“It is an attempt to harness the power of the computer in the service of the community. We hope to do this by providing a sort of super bulletin board where people can post notices of all sorts and can find the notices posted by others rapidly.” (The Well, n.d.)
This is a description of “Community Memory”, a successful bulletin board created in Berkeley California in 1972 (Cellan-Jones, 2011). This shows that discussion boards are one of the “oldest” educational technologies around, predating, by some distance, the worldwide web, podcasting, video-sharing and the like (Dabbagh & Reo, 2010). As this is a mature, widely-used well-studied technology, there is plenty of material to help us study its impact.
Discussion boards are now a hugely popular tool for interaction between tutors and students, and among students. As such, they can be used for different forms of knowledge transmission, but for many, the really interesting aspect of discussion boards is their ability to support a community of learners (for example Browne, 2003).
For this analysis, I am focusing on higher education and training for professional exams, where they have been used in two main ways. Firstly, they are often used as a supplement to face-to-face classes – this has been their most common usage to date and is the background to most of the research reviewed here. Secondly, and more recently, they are also used as the main or only tool of communication among students or between students and faculty in online-only courses – this is the usage which I have experienced both as an MA student and a tutor of exam preparation courses.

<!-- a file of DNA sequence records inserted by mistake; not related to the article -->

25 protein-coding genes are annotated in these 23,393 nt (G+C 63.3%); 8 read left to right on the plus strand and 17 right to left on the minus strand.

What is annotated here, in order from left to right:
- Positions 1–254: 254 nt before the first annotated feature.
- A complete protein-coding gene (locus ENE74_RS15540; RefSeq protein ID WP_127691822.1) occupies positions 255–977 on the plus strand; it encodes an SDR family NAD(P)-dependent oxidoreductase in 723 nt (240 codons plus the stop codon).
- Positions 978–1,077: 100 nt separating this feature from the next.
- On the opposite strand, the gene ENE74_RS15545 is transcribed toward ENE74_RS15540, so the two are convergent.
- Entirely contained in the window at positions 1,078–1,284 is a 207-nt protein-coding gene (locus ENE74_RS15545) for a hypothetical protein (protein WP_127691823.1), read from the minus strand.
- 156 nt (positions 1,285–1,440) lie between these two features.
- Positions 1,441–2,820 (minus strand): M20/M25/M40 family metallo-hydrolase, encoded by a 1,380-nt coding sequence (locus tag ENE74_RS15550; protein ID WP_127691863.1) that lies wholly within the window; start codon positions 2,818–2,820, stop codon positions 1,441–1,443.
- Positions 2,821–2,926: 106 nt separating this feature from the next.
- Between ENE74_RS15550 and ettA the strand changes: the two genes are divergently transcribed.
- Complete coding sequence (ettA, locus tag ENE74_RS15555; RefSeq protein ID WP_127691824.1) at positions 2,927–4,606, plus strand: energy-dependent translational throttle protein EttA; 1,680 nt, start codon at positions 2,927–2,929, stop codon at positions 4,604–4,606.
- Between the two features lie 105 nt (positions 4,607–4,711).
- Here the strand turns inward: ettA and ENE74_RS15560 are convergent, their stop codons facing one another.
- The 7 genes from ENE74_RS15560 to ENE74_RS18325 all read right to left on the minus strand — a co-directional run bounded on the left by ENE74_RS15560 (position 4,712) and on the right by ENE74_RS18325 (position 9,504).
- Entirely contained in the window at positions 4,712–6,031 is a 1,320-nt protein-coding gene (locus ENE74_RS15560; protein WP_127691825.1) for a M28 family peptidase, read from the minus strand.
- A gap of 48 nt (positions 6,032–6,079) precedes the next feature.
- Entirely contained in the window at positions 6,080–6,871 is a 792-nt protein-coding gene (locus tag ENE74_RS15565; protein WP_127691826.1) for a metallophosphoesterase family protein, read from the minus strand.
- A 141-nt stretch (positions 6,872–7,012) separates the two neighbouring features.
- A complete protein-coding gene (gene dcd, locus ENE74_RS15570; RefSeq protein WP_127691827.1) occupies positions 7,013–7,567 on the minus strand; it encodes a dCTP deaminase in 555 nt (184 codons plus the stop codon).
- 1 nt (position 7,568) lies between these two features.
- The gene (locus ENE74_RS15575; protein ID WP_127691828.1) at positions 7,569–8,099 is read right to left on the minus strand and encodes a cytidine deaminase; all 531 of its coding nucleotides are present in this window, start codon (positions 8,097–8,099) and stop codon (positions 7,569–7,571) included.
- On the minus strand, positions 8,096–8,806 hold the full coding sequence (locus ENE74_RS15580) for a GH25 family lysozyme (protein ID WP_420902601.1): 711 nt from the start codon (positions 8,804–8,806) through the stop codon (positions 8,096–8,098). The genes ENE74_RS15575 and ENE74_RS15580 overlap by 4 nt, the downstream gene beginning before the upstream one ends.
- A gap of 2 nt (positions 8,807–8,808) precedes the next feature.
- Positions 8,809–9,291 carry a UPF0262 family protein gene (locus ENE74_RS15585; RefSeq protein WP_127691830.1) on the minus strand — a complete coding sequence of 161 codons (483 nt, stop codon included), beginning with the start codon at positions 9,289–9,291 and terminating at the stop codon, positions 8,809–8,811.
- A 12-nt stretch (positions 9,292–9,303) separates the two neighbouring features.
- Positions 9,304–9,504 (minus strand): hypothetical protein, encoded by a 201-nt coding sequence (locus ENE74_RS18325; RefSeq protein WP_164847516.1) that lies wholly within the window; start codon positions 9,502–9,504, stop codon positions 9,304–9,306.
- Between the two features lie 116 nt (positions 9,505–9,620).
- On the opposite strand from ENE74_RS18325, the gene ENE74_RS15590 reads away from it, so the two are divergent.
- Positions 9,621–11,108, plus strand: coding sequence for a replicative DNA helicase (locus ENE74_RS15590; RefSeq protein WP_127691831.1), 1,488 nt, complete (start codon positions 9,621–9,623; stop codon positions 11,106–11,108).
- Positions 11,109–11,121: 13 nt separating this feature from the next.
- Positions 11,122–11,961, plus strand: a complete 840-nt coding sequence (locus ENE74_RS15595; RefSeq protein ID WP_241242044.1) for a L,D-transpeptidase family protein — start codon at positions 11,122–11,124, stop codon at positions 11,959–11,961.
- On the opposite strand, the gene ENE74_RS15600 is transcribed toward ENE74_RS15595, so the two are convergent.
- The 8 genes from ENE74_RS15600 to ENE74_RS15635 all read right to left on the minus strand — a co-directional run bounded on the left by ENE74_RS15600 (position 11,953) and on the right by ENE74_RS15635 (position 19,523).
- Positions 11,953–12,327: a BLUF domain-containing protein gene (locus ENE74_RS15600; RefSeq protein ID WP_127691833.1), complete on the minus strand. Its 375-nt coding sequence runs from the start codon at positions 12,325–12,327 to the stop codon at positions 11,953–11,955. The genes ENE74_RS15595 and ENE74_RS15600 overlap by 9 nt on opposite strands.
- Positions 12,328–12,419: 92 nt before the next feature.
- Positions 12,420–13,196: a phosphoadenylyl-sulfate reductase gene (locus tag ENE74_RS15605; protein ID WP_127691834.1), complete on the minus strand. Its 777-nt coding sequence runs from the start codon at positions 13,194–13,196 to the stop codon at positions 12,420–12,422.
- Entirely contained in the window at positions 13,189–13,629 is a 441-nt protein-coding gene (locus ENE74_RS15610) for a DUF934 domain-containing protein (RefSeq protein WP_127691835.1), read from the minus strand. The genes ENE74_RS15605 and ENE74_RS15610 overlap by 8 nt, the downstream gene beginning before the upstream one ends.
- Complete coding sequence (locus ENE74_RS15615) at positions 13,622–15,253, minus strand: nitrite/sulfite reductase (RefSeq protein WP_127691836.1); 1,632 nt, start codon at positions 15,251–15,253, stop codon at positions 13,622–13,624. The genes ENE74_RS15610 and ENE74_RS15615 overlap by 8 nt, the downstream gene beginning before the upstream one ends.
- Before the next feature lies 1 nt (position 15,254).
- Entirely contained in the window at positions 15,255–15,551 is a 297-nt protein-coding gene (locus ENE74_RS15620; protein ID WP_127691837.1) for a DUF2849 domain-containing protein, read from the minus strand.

The most obvious advantage of discussion boards is that they are very convenient, allowing learners to interact with others without having to travel or be tied to set times. This will serve to widen access to education, for example to those who live in remote areas, or whose work or personal commitments will not allow for attending classes. As Browne (2003) puts it:
“The virtual environment, which transcends the constraints of time, place and pace, adds a dimension to the experience of the learner.”
Or, to put it more practically, you don’t have to trek out on what may be a dark, rainy night to go to a class – you can study and interact at home in a way that suits you.